Big game program manager Nicole Tatman and conservation officer Jared Burns examine a captured calf. Department photo by Martin Perea.

Wildlife Captures: Q&A with the Department’s big game program manager

Captures are conducted to accomplish a variety of specific goals, said Nicole Tatman, big game program manager with the Department.

“Biologist are looking for some piece of information from the species or herd.” For example, a capture could help biologists investigate why a population of elk is declining in certain areas.

“Recently, a lot of projects in the western United States have focused on migratory corridors so animals may be captured and fitted with GPS collars to track their movements and see when and where they migrate,” Tatman continued. As a result, “we can better manage wildlife crossings on highways or minimize disturbance along their winter range or migratory corridors.”

Above: Big game program manager Nicole Tatman and conservation officer Jared Burns examine a captured calf. Department photo by Martin Perea. Below: Tatman communicates with the capture team searching for elk from a helicopter at the recent elk calf capture in the Gila National Forest. Department photos by Martin Perea.

In an interview with New Mexico Wildlife, Tatman answers questions about how captures are conducted, how the animals are impacted by this activity and what to do if a capture is conducted in your area.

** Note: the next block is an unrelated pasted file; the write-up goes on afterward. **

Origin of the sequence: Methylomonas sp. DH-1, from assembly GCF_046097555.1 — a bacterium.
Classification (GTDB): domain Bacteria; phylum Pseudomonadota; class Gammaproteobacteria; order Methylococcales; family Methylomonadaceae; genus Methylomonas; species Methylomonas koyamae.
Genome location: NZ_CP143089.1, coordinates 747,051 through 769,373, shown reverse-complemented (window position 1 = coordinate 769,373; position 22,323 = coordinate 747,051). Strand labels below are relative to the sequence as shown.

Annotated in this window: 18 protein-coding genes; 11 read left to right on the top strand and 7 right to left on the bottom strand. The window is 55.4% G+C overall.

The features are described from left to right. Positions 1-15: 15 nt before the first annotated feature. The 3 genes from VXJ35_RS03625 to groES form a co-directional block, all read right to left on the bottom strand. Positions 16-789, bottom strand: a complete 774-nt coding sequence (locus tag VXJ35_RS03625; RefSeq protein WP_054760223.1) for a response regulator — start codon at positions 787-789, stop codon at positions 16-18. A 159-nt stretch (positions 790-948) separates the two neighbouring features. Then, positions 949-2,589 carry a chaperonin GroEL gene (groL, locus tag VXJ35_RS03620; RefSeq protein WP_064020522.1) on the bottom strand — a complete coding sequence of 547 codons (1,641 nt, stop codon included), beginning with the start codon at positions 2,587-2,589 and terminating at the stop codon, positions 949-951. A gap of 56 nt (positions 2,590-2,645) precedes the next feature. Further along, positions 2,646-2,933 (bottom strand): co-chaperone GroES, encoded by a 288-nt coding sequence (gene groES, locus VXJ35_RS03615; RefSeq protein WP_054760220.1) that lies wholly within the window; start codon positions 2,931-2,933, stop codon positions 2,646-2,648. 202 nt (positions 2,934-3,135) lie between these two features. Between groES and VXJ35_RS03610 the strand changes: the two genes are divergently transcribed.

?Are elk very aggressive? What about other species you capture?
Most species I’ve captured (elk, deer, bighorn sheep, pronghorn) are not aggressive to capture teams. The primary defense strategy for these species is to flee from a threat, and they generally see people as a threat. However, on occasion I’ve seen them become aggressive and charge at the capture teams. When an animal feels threatened it can be unpredictable, but capture teams are trained on how to handle these situations. Because of this unpredictability, it’s always best to keep your distance from wild animals.

?During calf captures, the calves are separated from their mothers. How does the baby find its way back to its mother?
The defense strategy for elk calves is to remain motionless and hide for their first few weeks of life. In this way, they avoid being detected by predators and the mother moves a short distance away to forage. She will come back to the calf every several hours to let it nurse, but it largely spends its first few weeks of life hiding. During our captures we quickly tag the calf, take some measurements and then return it to its hiding location. Since the mother is always in the general area and vigilant of her calf, she knows this is occurring but will return to her calf as quickly as possible. The female elk and her calf have a strong bond and desire to stay together so even when calves are separated from their mother, they almost always find their way back to one another.

?By handling the calves, aren’t you transferring the scent of humans to the animal? Won’t the mother reject the calf then?